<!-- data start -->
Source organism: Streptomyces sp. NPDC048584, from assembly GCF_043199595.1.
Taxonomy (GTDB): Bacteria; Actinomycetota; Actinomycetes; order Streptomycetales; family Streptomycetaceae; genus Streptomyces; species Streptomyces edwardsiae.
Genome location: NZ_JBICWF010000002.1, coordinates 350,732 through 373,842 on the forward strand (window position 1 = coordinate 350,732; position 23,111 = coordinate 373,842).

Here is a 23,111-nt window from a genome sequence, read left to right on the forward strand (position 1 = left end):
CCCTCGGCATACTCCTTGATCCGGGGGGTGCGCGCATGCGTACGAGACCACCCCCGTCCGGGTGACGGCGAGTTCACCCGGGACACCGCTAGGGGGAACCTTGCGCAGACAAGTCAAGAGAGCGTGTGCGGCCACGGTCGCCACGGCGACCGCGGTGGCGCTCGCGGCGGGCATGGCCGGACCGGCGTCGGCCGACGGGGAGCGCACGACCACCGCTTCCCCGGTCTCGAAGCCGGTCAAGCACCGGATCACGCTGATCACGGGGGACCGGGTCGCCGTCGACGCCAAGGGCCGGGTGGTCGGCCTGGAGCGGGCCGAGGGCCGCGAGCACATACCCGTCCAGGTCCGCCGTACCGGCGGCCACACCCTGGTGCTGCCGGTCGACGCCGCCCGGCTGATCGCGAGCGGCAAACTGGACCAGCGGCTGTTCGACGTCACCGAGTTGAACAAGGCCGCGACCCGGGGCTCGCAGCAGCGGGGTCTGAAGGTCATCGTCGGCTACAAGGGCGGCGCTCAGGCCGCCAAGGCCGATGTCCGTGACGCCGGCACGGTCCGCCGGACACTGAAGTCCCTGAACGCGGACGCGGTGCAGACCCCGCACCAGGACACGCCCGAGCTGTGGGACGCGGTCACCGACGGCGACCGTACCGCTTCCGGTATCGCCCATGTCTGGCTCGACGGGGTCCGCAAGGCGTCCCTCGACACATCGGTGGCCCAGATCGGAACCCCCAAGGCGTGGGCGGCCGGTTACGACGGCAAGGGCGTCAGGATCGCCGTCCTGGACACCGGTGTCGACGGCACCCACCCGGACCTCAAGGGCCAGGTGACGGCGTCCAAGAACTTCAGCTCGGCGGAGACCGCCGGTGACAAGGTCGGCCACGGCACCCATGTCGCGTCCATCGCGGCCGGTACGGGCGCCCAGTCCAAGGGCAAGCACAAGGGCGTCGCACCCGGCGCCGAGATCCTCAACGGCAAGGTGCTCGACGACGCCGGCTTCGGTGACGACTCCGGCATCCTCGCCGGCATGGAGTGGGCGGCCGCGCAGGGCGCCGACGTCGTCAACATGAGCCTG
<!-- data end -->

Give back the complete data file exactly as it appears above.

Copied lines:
Source organism: Streptomyces sp. NPDC048584, from assembly GCF_043199595.1.
Taxonomy (GTDB): Bacteria; Actinomycetota; Actinomycetes; order Streptomycetales; family Streptomycetaceae; genus Streptomyces; species Streptomyces edwardsiae.
Genome location: NZ_JBICWF010000002.1, coordinates 350,732 through 373,842 on the forward strand (window position 1 = coordinate 350,732; position 23,111 = coordinate 373,842).

Here is a 23,111-nt window from a genome sequence, read left to right on the forward strand (position 1 = left end):
CCCTCGGCATACTCCTTGATCCGGGGGGTGCGCGCATGCGTACGAGACCACCCCCGTCCGGGTGACGGCGAGTTCACCCGGGACACCGCTAGGGGGAACCTTGCGCAGACAAGTCAAGAGAGCGTGTGCGGCCACGGTCGCCACGGCGACCGCGGTGGCGCTCGCGGCGGGCATGGCCGGACCGGCGTCGGCCGACGGGGAGCGCACGACCACCGCTTCCCCGGTCTCGAAGCCGGTCAAGCACCGGATCACGCTGATCACGGGGGACCGGGTCGCCGTCGACGCCAAGGGCCGGGTGGTCGGCCTGGAGCGGGCCGAGGGCCGCGAGCACATACCCGTCCAGGTCCGCCGTACCGGCGGCCACACCCTGGTGCTGCCGGTCGACGCCGCCCGGCTGATCGCGAGCGGCAAACTGGACCAGCGGCTGTTCGACGTCACCGAGTTGAACAAGGCCGCGACCCGGGGCTCGCAGCAGCGGGGTCTGAAGGTCATCGTCGGCTACAAGGGCGGCGCTCAGGCCGCCAAGGCCGATGTCCGTGACGCCGGCACGGTCCGCCGGACACTGAAGTCCCTGAACGCGGACGCGGTGCAGACCCCGCACCAGGACACGCCCGAGCTGTGGGACGCGGTCACCGACGGCGACCGTACCGCTTCCGGTATCGCCCATGTCTGGCTCGACGGGGTCCGCAAGGCGTCCCTCGACACATCGGTGGCCCAGATCGGAACCCCCAAGGCGTGGGCGGCCGGTTACGACGGCAAGGGCGTCAGGATCGCCGTCCTGGACACCGGTGTCGACGGCACCCACCCGGACCTCAAGGGCCAGGTGACGGCGTCCAAGAACTTCAGCTCGGCGGAGACCGCCGGTGACAAGGTCGGCCACGGCACCCATGTCGCGTCCATCGCGGCCGGTACGGGCGCCCAGTCCAAGGGCAAGCACAAGGGCGTCGCACCCGGCGCCGAGATCCTCAACGGCAAGGTGCTCGACGACGCCGGCTTCGGTGACGACTCCGGCATCCTCGCCGGCATGGAGTGGGCGGCCGCGCAGGGCGCCGACGTCGTCAACATGAGCCTG